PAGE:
Evidence that the timing of Trading Windows is not set by the SEC comes from the fact that different companies have different periods written into the various Insider Trading policies. The previously quoted NVEnergy's policy has (some emphasis mine):

3.2 What is the "Trading Window" and when is it open?

The Trading Window designates the permissible timeframes in which individuals in the Trading Window Group and Section 16 Insiders may buy or sell company securities following an earnings release. Generally, the Trading Window opens two business days after quarterly earnings are released and remains open for 30 calendar days thereafter.

Whereas the also previously quoted Premier's policy has (emphasis mine):

A. Trading Window

In addition to being subject to all of the other limitations in this Policy, directors and executive officers of the Company may only buy or sell Company Securities in the public market during the period beginning two full trading days after the release of the Company’s quarterly earnings (by press release or filing of a Form 8-K current report) and ending one calendar month prior to the end of the next fiscal quarter.

On the other hand, TherapeuticsMD, Inc.'s policy has (emphasis mine):

Trading Window Periods.

[...] all employees at the Vice President level and above, as well as all employees in the accounting group are prohibited from buying or selling Company securities at all times, except during the period extending from the third (3rd) through the thirteenth (13th) business day following the release of the Company's earnings for the immediately preceding fiscal period to the public (the "Trading Window Period"). The prohibition on trading in Company securities by such persons at all times other than the Trading Window Period is designed to prevent any inadvertent trading by such persons in the Company's securities during times when there may be material financial information about the Company that has not been publicly disclosed.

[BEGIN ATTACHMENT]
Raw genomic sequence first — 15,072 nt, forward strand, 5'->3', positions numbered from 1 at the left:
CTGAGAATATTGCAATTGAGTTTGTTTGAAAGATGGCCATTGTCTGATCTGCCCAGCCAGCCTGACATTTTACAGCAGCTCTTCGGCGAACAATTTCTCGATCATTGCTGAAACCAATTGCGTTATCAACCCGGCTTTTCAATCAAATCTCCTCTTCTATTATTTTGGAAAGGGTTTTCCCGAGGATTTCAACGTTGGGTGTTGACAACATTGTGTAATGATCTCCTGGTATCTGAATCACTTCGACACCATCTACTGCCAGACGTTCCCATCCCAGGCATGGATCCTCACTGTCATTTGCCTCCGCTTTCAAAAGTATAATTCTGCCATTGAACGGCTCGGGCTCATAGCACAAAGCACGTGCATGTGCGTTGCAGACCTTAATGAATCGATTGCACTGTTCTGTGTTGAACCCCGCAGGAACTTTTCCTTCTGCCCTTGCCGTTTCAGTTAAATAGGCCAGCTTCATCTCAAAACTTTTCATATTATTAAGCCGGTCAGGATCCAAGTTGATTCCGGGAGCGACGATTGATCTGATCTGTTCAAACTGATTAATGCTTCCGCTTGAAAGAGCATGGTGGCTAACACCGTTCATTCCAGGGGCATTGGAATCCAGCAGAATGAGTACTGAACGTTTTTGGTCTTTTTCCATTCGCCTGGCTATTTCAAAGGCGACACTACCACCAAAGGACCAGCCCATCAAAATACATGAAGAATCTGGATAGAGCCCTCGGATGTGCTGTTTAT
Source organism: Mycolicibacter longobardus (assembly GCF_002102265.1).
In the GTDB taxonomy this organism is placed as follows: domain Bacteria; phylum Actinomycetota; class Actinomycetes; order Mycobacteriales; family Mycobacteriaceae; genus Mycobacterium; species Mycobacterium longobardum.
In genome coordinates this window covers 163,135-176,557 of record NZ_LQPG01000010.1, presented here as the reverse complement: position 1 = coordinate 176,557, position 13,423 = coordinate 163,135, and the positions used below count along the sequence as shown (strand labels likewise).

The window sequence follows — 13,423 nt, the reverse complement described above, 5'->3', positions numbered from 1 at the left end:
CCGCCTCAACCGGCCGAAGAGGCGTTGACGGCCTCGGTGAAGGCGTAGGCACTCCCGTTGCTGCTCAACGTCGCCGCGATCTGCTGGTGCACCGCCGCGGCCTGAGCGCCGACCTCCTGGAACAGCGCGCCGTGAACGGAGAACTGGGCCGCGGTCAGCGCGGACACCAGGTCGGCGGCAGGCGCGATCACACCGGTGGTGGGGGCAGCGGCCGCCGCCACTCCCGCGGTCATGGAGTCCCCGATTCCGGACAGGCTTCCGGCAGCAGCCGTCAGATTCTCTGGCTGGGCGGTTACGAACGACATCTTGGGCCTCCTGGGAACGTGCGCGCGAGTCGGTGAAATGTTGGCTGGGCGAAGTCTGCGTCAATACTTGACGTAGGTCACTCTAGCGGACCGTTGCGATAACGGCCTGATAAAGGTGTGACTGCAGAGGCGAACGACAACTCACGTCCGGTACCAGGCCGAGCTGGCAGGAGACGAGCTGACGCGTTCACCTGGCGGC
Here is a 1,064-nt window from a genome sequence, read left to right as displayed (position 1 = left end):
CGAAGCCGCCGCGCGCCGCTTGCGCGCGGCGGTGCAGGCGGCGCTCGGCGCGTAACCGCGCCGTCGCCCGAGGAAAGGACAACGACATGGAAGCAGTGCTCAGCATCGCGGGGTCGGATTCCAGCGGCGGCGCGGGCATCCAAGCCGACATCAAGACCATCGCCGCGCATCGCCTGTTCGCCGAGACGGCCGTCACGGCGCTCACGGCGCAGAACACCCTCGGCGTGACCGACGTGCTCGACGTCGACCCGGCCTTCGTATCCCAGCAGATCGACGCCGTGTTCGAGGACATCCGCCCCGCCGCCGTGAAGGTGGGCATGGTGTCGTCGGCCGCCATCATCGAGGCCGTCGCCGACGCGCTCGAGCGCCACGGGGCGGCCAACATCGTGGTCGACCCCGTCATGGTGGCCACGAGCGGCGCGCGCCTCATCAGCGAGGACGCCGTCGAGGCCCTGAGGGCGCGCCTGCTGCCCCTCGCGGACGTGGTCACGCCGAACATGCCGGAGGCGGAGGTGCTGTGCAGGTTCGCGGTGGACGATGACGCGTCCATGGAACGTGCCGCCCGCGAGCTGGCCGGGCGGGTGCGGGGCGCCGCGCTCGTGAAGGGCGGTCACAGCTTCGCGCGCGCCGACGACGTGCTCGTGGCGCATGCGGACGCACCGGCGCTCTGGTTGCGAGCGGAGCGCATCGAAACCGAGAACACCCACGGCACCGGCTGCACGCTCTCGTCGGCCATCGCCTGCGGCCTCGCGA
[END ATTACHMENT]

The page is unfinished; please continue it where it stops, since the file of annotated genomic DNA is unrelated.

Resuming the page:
Variations and Exceptions

Most companies seem to reserve the right to temporarily vary the opening times of the Trading Window, should there be a need. Also, some companies impose additional requirements: NVEnergy's policy – as well as restricting senior staff to only trading during an open window – also requires them to seek pre-aproval of any trades they intend carrying out during that window.

The restrictions of the Trading Window generally do not apply to trades made under a Rule 10b5-1 Plan (see article on Investopedia). This is an SEC-approved scheme where directors and the like can "distance" themselves from the dangers of being accused of insider trading. Essentially – at a time when they have no MNPI – they can create written instructions covering periodic trading that can then be enacted at a later date (generally by a third-party) without the fear that the trade was made based on insider knowledge.

The Trading Window restrictions generally also do not apply to the exercising of stock option plans (i.e. being granted stock, perhaps at a beneficial price). However, the restrictions would apply to the sale of any stock acquired under such plans.